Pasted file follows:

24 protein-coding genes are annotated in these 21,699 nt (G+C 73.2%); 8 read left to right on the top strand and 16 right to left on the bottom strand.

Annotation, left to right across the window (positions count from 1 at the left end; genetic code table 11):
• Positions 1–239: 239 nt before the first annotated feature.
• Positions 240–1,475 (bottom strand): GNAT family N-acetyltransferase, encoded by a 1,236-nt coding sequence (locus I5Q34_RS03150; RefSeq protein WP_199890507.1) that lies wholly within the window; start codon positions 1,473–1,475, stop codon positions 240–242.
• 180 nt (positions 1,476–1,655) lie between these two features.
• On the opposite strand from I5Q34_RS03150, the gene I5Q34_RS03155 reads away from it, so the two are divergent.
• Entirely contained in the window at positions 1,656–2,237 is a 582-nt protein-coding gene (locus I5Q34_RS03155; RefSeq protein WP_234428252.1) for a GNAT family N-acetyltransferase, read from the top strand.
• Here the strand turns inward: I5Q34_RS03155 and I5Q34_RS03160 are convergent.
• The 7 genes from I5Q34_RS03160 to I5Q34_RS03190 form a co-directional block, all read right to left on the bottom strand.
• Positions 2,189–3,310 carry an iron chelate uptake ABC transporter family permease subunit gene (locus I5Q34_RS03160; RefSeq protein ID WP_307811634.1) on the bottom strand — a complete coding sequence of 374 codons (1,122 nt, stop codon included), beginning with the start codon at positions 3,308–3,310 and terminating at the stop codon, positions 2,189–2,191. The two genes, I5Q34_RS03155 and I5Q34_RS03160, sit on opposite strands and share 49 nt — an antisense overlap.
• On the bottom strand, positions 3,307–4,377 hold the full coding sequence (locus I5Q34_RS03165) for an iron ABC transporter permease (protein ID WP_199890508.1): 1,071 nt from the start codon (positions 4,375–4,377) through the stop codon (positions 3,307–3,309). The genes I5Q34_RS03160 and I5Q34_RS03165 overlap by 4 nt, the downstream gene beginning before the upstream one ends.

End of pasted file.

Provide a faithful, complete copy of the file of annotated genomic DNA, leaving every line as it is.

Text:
24 protein-coding genes are annotated in these 21,699 nt (G+C 73.2%); 8 read left to right on the top strand and 16 right to left on the bottom strand.

Annotation, left to right across the window (positions count from 1 at the left end; genetic code table 11):
• Positions 1–239: 239 nt before the first annotated feature.
• Positions 240–1,475 (bottom strand): GNAT family N-acetyltransferase, encoded by a 1,236-nt coding sequence (locus I5Q34_RS03150; RefSeq protein WP_199890507.1) that lies wholly within the window; start codon positions 1,473–1,475, stop codon positions 240–242.
• 180 nt (positions 1,476–1,655) lie between these two features.
• On the opposite strand from I5Q34_RS03150, the gene I5Q34_RS03155 reads away from it, so the two are divergent.
• Entirely contained in the window at positions 1,656–2,237 is a 582-nt protein-coding gene (locus I5Q34_RS03155; RefSeq protein WP_234428252.1) for a GNAT family N-acetyltransferase, read from the top strand.
• Here the strand turns inward: I5Q34_RS03155 and I5Q34_RS03160 are convergent.
• The 7 genes from I5Q34_RS03160 to I5Q34_RS03190 form a co-directional block, all read right to left on the bottom strand.
• Positions 2,189–3,310 carry an iron chelate uptake ABC transporter family permease subunit gene (locus I5Q34_RS03160; RefSeq protein ID WP_307811634.1) on the bottom strand — a complete coding sequence of 374 codons (1,122 nt, stop codon included), beginning with the start codon at positions 3,308–3,310 and terminating at the stop codon, positions 2,189–2,191. The two genes, I5Q34_RS03155 and I5Q34_RS03160, sit on opposite strands and share 49 nt — an antisense overlap.
• On the bottom strand, positions 3,307–4,377 hold the full coding sequence (locus I5Q34_RS03165) for an iron ABC transporter permease (protein ID WP_199890508.1): 1,071 nt from the start codon (positions 4,375–4,377) through the stop codon (positions 3,307–3,309). The genes I5Q34_RS03160 and I5Q34_RS03165 overlap by 4 nt, the downstream gene beginning before the upstream one ends.